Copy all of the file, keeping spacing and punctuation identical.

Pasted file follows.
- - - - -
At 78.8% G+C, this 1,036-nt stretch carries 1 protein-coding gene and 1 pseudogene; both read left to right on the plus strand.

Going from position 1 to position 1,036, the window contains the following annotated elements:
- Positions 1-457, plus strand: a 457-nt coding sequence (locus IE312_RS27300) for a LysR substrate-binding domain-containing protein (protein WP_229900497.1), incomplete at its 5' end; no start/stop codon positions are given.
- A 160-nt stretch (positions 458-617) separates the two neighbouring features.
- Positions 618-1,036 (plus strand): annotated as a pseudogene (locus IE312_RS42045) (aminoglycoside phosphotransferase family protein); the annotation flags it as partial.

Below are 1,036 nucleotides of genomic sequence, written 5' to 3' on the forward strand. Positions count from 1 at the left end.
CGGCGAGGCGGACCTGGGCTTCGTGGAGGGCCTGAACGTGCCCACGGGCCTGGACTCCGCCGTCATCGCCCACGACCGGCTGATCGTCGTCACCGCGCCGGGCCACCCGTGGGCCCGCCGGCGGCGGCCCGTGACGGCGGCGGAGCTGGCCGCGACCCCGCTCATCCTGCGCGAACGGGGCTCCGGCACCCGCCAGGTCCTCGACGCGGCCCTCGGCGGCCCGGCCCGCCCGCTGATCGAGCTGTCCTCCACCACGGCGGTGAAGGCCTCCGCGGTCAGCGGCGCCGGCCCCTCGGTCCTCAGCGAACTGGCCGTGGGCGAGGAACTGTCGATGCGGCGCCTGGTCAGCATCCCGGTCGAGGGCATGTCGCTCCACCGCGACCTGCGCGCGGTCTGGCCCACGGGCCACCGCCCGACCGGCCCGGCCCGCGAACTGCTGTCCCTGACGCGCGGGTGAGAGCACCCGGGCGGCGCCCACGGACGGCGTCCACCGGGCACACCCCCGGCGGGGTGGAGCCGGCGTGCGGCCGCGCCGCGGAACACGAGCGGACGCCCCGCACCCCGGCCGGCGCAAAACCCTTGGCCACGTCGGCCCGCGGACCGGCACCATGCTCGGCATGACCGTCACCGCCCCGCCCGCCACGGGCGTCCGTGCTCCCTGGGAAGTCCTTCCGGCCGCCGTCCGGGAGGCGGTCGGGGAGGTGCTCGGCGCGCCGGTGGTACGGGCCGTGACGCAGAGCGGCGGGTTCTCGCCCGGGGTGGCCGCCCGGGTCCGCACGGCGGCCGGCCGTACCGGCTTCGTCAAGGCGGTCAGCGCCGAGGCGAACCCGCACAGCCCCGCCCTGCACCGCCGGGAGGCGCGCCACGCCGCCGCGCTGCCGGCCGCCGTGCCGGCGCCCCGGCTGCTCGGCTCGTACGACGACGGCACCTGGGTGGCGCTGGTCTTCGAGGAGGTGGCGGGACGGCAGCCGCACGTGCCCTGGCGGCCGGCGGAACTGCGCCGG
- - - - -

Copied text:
At 78.8% G+C, this 1,036-nt stretch carries 1 protein-coding gene and 1 pseudogene; both read left to right on the plus strand.

Going from position 1 to position 1,036, the window contains the following annotated elements:
- Positions 1-457, plus strand: a 457-nt coding sequence (locus IE312_RS27300) for a LysR substrate-binding domain-containing protein (protein WP_229900497.1), incomplete at its 5' end; no start/stop codon positions are given.
- A 160-nt stretch (positions 458-617) separates the two neighbouring features.
- Positions 618-1,036 (plus strand): annotated as a pseudogene (locus IE312_RS42045) (aminoglycoside phosphotransferase family protein); the annotation flags it as partial.

Below are 1,036 nucleotides of genomic sequence, written 5' to 3' on the forward strand. Positions count from 1 at the left end.
CGGCGAGGCGGACCTGGGCTTCGTGGAGGGCCTGAACGTGCCCACGGGCCTGGACTCCGCCGTCATCGCCCACGACCGGCTGATCGTCGTCACCGCGCCGGGCCACCCGTGGGCCCGCCGGCGGCGGCCCGTGACGGCGGCGGAGCTGGCCGCGACCCCGCTCATCCTGCGCGAACGGGGCTCCGGCACCCGCCAGGTCCTCGACGCGGCCCTCGGCGGCCCGGCCCGCCCGCTGATCGAGCTGTCCTCCACCACGGCGGTGAAGGCCTCCGCGGTCAGCGGCGCCGGCCCCTCGGTCCTCAGCGAACTGGCCGTGGGCGAGGAACTGTCGATGCGGCGCCTGGTCAGCATCCCGGTCGAGGGCATGTCGCTCCACCGCGACCTGCGCGCGGTCTGGCCCACGGGCCACCGCCCGACCGGCCCGGCCCGCGAACTGCTGTCCCTGACGCGCGGGTGAGAGCACCCGGGCGGCGCCCACGGACGGCGTCCACCGGGCACACCCCCGGCGGGGTGGAGCCGGCGTGCGGCCGCGCCGCGGAACACGAGCGGACGCCCCGCACCCCGGCCGGCGCAAAACCCTTGGCCACGTCGGCCCGCGGACCGGCACCATGCTCGGCATGACCGTCACCGCCCCGCCCGCCACGGGCGTCCGTGCTCCCTGGGAAGTCCTTCCGGCCGCCGTCCGGGAGGCGGTCGGGGAGGTGCTCGGCGCGCCGGTGGTACGGGCCGTGACGCAGAGCGGCGGGTTCTCGCCCGGGGTGGCCGCCCGGGTCCGCACGGCGGCCGGCCGTACCGGCTTCGTCAAGGCGGTCAGCGCCGAGGCGAACCCGCACAGCCCCGCCCTGCACCGCCGGGAGGCGCGCCACGCCGCCGCGCTGCCGGCCGCCGTGCCGGCGCCCCGGCTGCTCGGCTCGTACGACGACGGCACCTGGGTGGCGCTGGTCTTCGAGGAGGTGGCGGGACGGCAGCCGCACGTGCCCTGGCGGCCGGCGGAACTGCGCCGG